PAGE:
To give the descendants a concept of their ancestors frame of mind as to how they found the conditions at the beginning of the founding of the colonies, here is a short description of the old homes and the new. Prussia had a beautiful landscape, and some of the emigrants had owned nice farms there. They had lush meadows, streets bordered by trees and beautiful gardens ready to harvest as they were leaving. Here they found nothing but an empty bare steppe land, no shrubs, trees or houses to shelter from the hot sun. Their future neighbors a foreign race and its rough looks bringing fear. The many privations and the uncertainty of their future - all aided to their discouragement and somber mood. But there was no time to worry and complain. They measured the sites, and distributed them by lottery, built huts for shelter and started to build the houses with such an energy never witnessed in this area.

The total funds the community had brought with them possibly amounted to 8,500 ruble but not all shared in that. Also, some owners had brought horses, cattle and sheep. Kornelius Toews and Franz Isaak were so rich that they could forego assistance from the crown.

During his trip through the Crimea, His majesty, emperor Nikolai acknowledged the privileges given to them by emperor Paul. He assigned state representative Hahn as head of the Welfare Committee, for him to assess situations personally and to support their welfare to reach their goal to their satisfaction.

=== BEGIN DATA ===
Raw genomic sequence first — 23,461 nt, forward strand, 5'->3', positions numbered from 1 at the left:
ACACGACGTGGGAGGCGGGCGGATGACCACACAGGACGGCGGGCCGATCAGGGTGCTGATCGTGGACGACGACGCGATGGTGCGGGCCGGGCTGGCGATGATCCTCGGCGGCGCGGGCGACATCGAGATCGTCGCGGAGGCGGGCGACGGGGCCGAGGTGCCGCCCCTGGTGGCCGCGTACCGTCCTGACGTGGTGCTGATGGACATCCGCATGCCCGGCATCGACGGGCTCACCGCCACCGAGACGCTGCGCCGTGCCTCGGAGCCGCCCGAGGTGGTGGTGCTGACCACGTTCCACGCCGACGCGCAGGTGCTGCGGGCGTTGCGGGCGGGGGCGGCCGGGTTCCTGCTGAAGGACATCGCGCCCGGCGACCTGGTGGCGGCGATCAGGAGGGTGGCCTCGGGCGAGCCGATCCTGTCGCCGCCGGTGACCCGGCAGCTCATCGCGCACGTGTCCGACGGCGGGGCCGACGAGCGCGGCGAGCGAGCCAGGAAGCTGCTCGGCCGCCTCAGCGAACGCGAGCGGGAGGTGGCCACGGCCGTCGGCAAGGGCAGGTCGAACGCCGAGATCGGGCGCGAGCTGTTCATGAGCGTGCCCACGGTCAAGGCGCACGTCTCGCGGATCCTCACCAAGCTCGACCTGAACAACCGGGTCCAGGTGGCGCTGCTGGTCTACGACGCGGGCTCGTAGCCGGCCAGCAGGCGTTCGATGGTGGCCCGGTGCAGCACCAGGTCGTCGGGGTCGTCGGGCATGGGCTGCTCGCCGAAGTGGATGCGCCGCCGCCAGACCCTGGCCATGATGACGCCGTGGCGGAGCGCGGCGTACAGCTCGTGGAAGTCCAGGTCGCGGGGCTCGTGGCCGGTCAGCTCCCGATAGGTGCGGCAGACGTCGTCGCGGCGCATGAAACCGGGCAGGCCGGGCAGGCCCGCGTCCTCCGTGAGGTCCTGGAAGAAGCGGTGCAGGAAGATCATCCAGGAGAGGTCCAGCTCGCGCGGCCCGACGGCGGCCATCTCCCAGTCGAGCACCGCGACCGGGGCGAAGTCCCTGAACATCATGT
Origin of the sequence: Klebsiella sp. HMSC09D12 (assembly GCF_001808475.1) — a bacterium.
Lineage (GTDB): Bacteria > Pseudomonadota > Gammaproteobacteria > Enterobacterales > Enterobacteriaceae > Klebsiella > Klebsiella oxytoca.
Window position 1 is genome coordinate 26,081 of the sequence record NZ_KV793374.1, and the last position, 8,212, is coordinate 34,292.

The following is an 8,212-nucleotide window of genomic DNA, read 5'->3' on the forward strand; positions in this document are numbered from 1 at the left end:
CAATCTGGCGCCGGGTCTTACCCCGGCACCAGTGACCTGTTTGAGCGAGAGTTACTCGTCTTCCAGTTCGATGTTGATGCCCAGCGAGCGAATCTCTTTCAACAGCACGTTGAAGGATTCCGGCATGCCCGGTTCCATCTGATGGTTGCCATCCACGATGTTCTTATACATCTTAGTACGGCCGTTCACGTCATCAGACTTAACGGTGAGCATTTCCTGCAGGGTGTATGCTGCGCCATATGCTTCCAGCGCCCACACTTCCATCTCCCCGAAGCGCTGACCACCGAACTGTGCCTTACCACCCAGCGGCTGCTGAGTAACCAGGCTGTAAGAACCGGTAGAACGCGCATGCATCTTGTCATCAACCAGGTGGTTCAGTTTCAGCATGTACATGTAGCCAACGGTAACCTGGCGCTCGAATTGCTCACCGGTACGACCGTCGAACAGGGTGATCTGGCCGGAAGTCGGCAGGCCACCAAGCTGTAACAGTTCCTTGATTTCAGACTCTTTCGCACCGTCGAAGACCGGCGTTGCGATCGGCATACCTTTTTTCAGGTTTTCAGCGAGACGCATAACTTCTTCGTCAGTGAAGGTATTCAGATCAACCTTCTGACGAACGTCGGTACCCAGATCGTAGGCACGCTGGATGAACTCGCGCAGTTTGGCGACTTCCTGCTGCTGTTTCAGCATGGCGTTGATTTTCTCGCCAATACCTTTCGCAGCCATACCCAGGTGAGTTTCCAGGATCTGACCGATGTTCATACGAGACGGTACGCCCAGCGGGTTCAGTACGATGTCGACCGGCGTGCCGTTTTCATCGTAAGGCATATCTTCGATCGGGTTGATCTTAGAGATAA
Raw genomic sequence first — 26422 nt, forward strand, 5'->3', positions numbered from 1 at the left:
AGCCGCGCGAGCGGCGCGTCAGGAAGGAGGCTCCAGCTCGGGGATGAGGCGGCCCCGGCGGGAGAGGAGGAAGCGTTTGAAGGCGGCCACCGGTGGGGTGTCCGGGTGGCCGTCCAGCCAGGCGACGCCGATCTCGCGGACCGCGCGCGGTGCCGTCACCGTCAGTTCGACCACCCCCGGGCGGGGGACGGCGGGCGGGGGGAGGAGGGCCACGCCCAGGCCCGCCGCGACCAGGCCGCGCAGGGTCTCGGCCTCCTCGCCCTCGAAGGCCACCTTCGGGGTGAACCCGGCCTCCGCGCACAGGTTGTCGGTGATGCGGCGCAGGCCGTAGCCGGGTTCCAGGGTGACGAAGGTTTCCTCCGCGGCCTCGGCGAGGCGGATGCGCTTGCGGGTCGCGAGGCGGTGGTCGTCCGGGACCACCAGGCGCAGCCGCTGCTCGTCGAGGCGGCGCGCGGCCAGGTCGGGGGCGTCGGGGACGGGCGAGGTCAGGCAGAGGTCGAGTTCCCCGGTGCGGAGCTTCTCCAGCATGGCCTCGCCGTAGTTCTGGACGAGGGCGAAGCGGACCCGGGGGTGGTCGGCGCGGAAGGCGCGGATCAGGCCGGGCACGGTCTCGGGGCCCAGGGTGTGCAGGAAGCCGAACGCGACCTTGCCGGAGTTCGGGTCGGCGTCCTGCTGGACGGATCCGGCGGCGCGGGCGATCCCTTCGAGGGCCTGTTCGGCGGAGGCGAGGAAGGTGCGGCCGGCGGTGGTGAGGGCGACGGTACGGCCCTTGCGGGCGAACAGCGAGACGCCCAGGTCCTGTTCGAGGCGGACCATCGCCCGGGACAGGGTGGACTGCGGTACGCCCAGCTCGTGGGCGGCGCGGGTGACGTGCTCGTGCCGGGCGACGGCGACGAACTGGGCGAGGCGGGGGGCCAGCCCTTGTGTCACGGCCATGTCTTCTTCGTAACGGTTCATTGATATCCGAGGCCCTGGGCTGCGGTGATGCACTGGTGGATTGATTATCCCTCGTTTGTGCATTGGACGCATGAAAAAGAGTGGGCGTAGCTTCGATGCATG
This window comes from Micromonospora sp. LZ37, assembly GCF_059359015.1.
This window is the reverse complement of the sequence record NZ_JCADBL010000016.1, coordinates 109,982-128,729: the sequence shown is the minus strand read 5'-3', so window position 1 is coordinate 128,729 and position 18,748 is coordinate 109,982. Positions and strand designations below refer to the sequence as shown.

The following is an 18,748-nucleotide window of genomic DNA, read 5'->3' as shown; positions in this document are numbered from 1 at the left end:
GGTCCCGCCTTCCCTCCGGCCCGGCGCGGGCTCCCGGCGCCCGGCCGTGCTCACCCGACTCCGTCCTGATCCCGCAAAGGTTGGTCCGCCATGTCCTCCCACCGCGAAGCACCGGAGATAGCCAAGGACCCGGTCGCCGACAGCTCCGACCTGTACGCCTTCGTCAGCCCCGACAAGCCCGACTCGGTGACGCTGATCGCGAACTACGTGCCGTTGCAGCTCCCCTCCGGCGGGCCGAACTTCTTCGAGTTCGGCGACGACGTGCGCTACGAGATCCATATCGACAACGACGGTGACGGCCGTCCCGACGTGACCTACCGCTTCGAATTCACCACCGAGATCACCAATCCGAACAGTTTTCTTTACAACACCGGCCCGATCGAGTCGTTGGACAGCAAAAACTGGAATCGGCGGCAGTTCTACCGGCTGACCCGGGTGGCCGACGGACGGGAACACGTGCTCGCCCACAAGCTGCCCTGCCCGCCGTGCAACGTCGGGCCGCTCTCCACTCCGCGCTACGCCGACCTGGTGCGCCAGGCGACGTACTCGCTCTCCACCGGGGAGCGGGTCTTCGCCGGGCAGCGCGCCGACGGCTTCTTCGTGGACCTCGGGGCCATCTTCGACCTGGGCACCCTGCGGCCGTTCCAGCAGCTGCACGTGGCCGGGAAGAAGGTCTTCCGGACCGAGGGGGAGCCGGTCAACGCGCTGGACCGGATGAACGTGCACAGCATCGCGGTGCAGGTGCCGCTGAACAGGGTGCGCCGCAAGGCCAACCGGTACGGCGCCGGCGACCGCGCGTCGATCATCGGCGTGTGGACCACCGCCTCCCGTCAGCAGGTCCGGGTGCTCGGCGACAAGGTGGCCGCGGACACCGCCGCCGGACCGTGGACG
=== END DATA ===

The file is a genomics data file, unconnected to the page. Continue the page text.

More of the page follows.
Assistants: Aaron Huebert, Kornelius Baerkmann
Mayor: Johann Toews
Teacher: Peter Sawatzkij

as translated by Elli Wise 9/96
Coordinated with GRHS Village Research Clearing House
Coordinated with AHSGR/GRHS Translation Committee Chairman

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Namen bei der Gründung      Namen nach 1915    Wirtschaft-ten am 01.01.1911  Einwohner-zahl am  01.01.1911    Namen ab 01.01.1945


13. Tiege                                  Beresetschka                               33                                          579                                                    Orlowo

Diese Steine: Die Russlandmennoniten. Adina Reger and Delbert Plett. Steinbach: Crossway Publications, 2001 - - p. 234

Karte der Dörfer Ohrloff und Tiege,Molotschna Kolonie, aus William Schroeder, Seite 40.

Diese Steine: Die Russlandmennoniten. Adina Reger and Delbert Plett. Steinbach: Crossway Publications, 2001 - - p. 252